Language learners' unacceptability judgments improve with repeated exposure to acceptable sentences

Karina Tachihara, Adele E. Goldberg

Research output: Contribution to conferencePaperpeer-review

Abstract

Recent work has raised a question about whether adult language learners take advantage of indirect negative evidence (here, statistical preemption) while learning a new language. Statistical preemption predicts that exposure to conventional formulations results in better recognition that unconventional formulations are unacceptable. In a preregistered study, 61 undergraduates enrolled in Spanish classes were exposed to instances of conventional constructions in Spanish for 3 days to determine whether the exposure would bring their responses to unconventional formulations into closer alignment with those of native Spanish speakers. Judgment data confirms an effect of statistical preemption: students showed an increased recognition of the fact that unconventional (unwitnessed) formulations were unacceptable. These results are consistent with the idea that learning a new language is, in large part, learning which formulations to avoid: learning what not to say.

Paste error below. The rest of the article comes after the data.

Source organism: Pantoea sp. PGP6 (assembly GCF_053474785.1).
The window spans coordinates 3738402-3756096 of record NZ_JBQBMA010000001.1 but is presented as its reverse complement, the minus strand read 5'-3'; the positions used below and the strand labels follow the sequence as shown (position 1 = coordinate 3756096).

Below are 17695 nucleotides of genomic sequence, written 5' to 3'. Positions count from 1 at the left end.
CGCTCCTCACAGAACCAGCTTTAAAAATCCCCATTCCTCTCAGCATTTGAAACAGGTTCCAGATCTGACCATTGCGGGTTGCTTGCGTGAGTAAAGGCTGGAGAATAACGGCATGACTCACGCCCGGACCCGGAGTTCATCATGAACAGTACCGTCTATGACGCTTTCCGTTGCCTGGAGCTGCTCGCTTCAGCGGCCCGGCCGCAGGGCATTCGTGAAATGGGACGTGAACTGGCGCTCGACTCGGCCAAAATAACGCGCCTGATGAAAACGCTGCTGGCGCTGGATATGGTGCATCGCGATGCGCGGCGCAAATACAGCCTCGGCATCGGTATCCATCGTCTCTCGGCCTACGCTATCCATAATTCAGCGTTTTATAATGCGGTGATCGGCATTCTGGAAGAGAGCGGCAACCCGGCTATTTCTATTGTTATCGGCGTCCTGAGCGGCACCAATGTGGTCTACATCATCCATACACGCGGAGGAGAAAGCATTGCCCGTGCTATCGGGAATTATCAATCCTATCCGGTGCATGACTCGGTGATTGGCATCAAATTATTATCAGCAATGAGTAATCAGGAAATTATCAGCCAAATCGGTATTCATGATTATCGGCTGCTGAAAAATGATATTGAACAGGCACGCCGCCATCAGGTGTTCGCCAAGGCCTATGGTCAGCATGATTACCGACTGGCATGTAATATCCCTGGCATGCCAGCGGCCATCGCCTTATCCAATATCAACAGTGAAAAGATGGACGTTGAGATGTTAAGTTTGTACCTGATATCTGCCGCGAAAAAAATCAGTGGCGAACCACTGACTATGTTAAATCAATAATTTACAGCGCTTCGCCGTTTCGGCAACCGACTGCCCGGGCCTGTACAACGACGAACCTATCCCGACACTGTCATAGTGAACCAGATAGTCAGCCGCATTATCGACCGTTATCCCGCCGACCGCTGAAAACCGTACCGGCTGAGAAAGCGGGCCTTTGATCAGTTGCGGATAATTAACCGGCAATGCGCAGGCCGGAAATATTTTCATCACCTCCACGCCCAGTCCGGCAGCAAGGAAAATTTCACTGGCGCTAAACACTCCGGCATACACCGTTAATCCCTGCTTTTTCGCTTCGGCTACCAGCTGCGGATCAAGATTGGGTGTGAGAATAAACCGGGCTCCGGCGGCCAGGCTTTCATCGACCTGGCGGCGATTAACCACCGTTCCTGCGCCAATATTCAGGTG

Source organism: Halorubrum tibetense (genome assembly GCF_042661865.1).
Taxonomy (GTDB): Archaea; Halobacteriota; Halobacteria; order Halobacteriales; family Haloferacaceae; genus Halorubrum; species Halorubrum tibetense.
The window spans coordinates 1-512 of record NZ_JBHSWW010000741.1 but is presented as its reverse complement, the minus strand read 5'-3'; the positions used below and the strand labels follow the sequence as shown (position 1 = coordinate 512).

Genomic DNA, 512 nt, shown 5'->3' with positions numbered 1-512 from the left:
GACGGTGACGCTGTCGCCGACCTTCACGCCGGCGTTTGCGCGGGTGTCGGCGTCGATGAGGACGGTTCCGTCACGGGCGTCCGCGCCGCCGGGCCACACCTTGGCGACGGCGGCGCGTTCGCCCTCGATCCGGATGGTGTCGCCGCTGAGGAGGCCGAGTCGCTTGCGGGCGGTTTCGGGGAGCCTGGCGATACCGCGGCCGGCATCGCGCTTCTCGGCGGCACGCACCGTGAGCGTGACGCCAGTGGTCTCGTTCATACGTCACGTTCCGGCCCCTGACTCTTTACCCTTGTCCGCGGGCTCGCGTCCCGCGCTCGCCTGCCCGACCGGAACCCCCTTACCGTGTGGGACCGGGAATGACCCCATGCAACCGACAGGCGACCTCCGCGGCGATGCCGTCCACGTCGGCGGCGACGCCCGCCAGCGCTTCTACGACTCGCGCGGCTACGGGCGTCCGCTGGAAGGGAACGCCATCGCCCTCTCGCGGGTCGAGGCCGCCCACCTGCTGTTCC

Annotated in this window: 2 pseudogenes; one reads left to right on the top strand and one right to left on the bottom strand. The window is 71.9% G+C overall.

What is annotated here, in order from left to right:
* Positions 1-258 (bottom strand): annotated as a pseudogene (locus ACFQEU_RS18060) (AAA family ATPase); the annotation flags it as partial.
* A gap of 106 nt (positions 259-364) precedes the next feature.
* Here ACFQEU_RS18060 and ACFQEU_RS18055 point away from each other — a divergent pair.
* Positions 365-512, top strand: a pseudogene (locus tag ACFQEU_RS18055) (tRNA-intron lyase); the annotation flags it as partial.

Original languageEnglish (US)
Pages876-881
Number of pages6
StatePublished - 2022
Event44th Annual Meeting of the Cognitive Science Society: Cognitive Diversity, CogSci 2022 - Toronto, Canada
Duration: Jul 27 2022Jul 30 2022

Conference

Conference44th Annual Meeting of the Cognitive Science Society: Cognitive Diversity, CogSci 2022
Country/TerritoryCanada
CityToronto
Period7/27/227/30/22

All Science Journal Classification (ASJC) codes

  • Artificial Intelligence
  • Computer Science Applications
  • Human-Computer Interaction
  • Cognitive Neuroscience

Keywords

  • competition
  • learning
  • second language

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